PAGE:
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Leveraging Mechatronic Engineering

Dec. 3, 2014
Mechatronics is the interdisciplinary collaboration of power, electronics, and mechanical systems, including embedded software and hardware — or, more simply stated, the convergence of engineering disciplines.
Tom Jensen is the Manager of OEM Business Development, at Lenze.

Mechatronics is the interdisciplinary collaboration of power, electronics, and mechanical systems, including embedded software and hardware — or, more simply stated, the convergence of engineering disciplines. Mechatronic engineering improves component integration that results in smaller machines that perform better and cost less to build and support.

What are the advantages of mechatronic engineering?

Mechatronics reduces inefficiencies, errors, and unnecessary costs by breaking down traditional engineering silos. At the start of a project using the mechatronic approach, electrical, mechanical, and software engineers address the actual product a customer wants. They discuss the operations needed to form and handle the product, then recommend how best to perform the operations.

Precisely designed components—motors, drives, and gearboxes—can be viewed as standardized modules fulfilling requirement for speed, torque, motion sequence, dynamics, and positioning accuracy. Engineers select the right proven modular components and software, knowing precise specifications about what each can do.

What does the design team gain?

Through collaborative mechatronic design, the entire team learns valuable insights into all three engineering disciplines. With each successive project, they become better equipped to assess engineering feasibilities relative to the other disciplines. In many cases, this lets them take it to the next level by developing new control capabilities that expand customer offerings and support new business opportunities.

What do customers gain?

They get machines and equipment constructed out of tested modular components that offer high reliability and combine several engineering requirements in one components or assembly. This usually means the finished device has a smaller footprint. The process can also yield innovative methods to accomplish machine tasks.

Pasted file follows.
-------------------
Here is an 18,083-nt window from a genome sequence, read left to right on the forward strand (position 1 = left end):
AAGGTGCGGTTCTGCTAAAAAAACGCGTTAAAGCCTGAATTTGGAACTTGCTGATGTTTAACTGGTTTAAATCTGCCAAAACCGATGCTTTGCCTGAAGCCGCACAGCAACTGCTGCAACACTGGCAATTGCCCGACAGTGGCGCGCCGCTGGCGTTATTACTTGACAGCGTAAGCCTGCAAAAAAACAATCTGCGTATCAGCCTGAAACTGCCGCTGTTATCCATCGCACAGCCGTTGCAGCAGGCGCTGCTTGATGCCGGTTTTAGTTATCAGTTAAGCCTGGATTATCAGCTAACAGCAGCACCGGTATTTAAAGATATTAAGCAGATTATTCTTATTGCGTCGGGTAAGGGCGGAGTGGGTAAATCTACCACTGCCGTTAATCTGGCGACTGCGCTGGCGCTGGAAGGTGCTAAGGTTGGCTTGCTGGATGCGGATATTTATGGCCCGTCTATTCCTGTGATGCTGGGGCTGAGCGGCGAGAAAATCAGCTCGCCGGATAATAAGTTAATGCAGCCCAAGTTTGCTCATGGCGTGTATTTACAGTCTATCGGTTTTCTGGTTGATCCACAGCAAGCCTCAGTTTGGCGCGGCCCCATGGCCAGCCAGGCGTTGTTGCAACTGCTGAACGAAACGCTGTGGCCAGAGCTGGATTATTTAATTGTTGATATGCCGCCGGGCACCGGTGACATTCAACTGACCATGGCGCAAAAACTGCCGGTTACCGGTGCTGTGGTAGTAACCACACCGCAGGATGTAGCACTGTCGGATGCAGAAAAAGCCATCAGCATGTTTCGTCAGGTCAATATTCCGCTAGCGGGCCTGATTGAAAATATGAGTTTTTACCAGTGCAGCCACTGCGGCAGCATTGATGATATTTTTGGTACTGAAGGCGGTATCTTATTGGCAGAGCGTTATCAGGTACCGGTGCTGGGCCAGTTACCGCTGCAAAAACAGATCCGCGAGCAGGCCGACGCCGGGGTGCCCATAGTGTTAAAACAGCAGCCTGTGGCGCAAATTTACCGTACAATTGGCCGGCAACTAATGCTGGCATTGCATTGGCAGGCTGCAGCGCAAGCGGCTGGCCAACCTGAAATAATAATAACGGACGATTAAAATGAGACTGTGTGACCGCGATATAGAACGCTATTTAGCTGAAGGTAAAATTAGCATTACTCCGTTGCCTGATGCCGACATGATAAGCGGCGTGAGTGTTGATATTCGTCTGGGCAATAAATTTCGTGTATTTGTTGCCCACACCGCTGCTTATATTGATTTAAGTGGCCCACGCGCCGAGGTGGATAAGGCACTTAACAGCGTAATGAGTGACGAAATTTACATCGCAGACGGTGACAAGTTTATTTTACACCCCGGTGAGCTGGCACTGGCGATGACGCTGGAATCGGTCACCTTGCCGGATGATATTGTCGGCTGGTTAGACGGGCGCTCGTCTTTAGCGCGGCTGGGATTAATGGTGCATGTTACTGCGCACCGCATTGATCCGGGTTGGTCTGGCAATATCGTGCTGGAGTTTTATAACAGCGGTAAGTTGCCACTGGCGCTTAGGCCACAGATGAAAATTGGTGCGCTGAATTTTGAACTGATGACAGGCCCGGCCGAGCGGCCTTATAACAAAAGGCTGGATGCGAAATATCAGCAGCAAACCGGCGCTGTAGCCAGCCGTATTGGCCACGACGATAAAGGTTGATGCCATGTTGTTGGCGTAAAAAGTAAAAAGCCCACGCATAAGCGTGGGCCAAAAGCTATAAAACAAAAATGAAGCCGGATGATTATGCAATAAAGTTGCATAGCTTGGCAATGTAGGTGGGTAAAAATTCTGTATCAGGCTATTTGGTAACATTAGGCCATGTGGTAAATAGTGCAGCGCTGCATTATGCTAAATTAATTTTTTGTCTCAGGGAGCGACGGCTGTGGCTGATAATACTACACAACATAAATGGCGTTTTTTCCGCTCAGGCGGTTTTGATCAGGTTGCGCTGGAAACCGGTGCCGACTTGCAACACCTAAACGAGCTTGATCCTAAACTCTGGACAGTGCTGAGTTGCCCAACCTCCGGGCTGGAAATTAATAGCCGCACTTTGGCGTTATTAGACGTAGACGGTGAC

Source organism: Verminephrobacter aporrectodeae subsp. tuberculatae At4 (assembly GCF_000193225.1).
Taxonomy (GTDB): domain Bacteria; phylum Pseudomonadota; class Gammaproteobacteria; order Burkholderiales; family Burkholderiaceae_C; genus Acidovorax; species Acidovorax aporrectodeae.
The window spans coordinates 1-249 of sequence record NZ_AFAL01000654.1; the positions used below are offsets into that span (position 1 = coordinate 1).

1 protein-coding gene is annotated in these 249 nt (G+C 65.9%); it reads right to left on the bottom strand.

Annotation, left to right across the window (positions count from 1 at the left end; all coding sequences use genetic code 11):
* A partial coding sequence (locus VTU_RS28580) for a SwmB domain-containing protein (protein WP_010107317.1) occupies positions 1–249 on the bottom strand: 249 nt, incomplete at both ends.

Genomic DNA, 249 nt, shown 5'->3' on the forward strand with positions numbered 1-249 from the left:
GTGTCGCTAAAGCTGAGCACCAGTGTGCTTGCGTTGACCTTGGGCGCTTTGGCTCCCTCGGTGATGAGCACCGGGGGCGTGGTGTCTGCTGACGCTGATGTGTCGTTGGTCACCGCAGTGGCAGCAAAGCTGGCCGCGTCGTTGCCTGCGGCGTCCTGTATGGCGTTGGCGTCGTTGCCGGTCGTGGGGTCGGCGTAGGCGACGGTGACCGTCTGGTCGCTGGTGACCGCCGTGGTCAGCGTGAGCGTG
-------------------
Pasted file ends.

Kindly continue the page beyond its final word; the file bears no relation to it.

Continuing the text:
For example, a servo-driven belt might replace a metal cam for a loading arm. Or a frequency drive on a knee mechanism might replace hydraulics for high-speed, high-power applications. And the machines are easier to support because fully integrated modules don’t require separate software.

How does a company build a productive mechatronic engineering team?

Mechatronics is a relatively new concept, so it can be challenging to find engineers with solid educations or experiences in several engineering fields. A number of prominent engineering colleges offer courses in mechatronics, yet the term does not yet identify prospective candidates to fill real-world positions. Instead, firms continue to hire mechanical engineers, electrical engineers, and programmers as separate entities. Therefore, the best plan to secure qualified mechatronic engineers is to create in-house resources.

Bear in mind that engineers must also stay abreast of current technologies. There is a near-constant stream of mechatronic innovation, some of which can vastly improve the machine design process and product. As an example, some vendors offer software that combines panel layout with drive sizing and cam design.

What can upper management do?

Businesses under constant pressure to design and deliver machines don’t always make time for engineers to collaborate or innovate. So the mechatronic approach requires top-down leadership to schedule time to make R&D a priority. A simple, yet effective, entry ramp can be reworking an old design using the cross-discipline approach.

When the team achieves specific benchmarks, such as a percentage improvement in reliability or energy efficiency, it should be rewarded so team members realize the importance of continuous improvement via collaboration. There must also be a plan to provide up-to-date and detailed project information to each engineer on the team.

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